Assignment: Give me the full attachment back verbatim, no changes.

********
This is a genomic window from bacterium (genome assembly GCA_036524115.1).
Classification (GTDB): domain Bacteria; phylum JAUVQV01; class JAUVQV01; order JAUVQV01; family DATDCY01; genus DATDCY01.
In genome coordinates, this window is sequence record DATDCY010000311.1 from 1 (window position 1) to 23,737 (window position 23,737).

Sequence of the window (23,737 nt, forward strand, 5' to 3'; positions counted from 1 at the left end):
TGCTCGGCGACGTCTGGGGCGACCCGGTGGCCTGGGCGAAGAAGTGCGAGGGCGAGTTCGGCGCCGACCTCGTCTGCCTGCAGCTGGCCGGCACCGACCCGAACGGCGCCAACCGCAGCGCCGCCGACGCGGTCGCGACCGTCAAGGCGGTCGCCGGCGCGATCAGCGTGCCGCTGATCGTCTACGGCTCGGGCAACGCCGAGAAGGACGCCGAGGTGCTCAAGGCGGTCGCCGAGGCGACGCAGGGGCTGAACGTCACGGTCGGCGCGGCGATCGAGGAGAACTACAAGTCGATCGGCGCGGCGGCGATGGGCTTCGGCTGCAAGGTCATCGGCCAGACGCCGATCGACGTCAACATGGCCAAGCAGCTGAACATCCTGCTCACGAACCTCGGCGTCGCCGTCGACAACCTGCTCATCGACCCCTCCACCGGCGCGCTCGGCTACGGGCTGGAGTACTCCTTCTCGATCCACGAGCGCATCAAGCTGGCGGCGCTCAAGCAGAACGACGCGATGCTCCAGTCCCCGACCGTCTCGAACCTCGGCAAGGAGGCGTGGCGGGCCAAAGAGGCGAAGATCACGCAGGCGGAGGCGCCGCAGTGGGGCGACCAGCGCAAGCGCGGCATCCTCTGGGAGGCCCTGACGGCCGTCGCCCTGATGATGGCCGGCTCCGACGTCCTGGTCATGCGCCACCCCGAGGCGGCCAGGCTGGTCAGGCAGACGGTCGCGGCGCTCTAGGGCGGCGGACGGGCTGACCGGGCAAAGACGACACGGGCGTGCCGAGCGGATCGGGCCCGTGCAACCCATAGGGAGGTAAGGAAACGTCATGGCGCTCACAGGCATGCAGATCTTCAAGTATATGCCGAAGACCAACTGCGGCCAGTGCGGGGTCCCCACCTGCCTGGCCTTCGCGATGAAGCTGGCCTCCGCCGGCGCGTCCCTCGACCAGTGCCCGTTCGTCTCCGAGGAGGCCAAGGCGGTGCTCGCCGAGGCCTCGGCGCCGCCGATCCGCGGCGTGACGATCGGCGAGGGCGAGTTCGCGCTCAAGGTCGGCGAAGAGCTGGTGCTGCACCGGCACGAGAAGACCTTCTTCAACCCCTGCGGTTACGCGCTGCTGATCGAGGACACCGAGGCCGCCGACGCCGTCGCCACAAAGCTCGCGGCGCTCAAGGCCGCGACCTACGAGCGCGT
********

This is a genomic window from bacterium (genome assembly GCA_036524115.1).
Classification (GTDB): domain Bacteria; phylum JAUVQV01; class JAUVQV01; order JAUVQV01; family DATDCY01; genus DATDCY01.
In genome coordinates, this window is sequence record DATDCY010000311.1 from 1 (window position 1) to 23,737 (window position 23,737).

Sequence of the window (23,737 nt, forward strand, 5' to 3'; positions counted from 1 at the left end):
TGCTCGGCGACGTCTGGGGCGACCCGGTGGCCTGGGCGAAGAAGTGCGAGGGCGAGTTCGGCGCCGACCTCGTCTGCCTGCAGCTGGCCGGCACCGACCCGAACGGCGCCAACCGCAGCGCCGCCGACGCGGTCGCGACCGTCAAGGCGGTCGCCGGCGCGATCAGCGTGCCGCTGATCGTCTACGGCTCGGGCAACGCCGAGAAGGACGCCGAGGTGCTCAAGGCGGTCGCCGAGGCGACGCAGGGGCTGAACGTCACGGTCGGCGCGGCGATCGAGGAGAACTACAAGTCGATCGGCGCGGCGGCGATGGGCTTCGGCTGCAAGGTCATCGGCCAGACGCCGATCGACGTCAACATGGCCAAGCAGCTGAACATCCTGCTCACGAACCTCGGCGTCGCCGTCGACAACCTGCTCATCGACCCCTCCACCGGCGCGCTCGGCTACGGGCTGGAGTACTCCTTCTCGATCCACGAGCGCATCAAGCTGGCGGCGCTCAAGCAGAACGACGCGATGCTCCAGTCCCCGACCGTCTCGAACCTCGGCAAGGAGGCGTGGCGGGCCAAAGAGGCGAAGATCACGCAGGCGGAGGCGCCGCAGTGGGGCGACCAGCGCAAGCGCGGCATCCTCTGGGAGGCCCTGACGGCCGTCGCCCTGATGATGGCCGGCTCCGACGTCCTGGTCATGCGCCACCCCGAGGCGGCCAGGCTGGTCAGGCAGACGGTCGCGGCGCTCTAGGGCGGCGGACGGGCTGACCGGGCAAAGACGACACGGGCGTGCCGAGCGGATCGGGCCCGTGCAACCCATAGGGAGGTAAGGAAACGTCATGGCGCTCACAGGCATGCAGATCTTCAAGTATATGCCGAAGACCAACTGCGGCCAGTGCGGGGTCCCCACCTGCCTGGCCTTCGCGATGAAGCTGGCCTCCGCCGGCGCGTCCCTCGACCAGTGCCCGTTCGTCTCCGAGGAGGCCAAGGCGGTGCTCGCCGAGGCCTCGGCGCCGCCGATCCGCGGCGTGACGATCGGCGAGGGCGAGTTCGCGCTCAAGGTCGGCGAAGAGCTGGTGCTGCACCGGCACGAGAAGACCTTCTTCAACCCCTGCGGTTACGCGCTGCTGATCGAGGACACCGAGGCCGCCGACGCCGTCGCCACAAAGCTCGCGGCGCTCAAGGCCGCGACCTACGAGCGCGT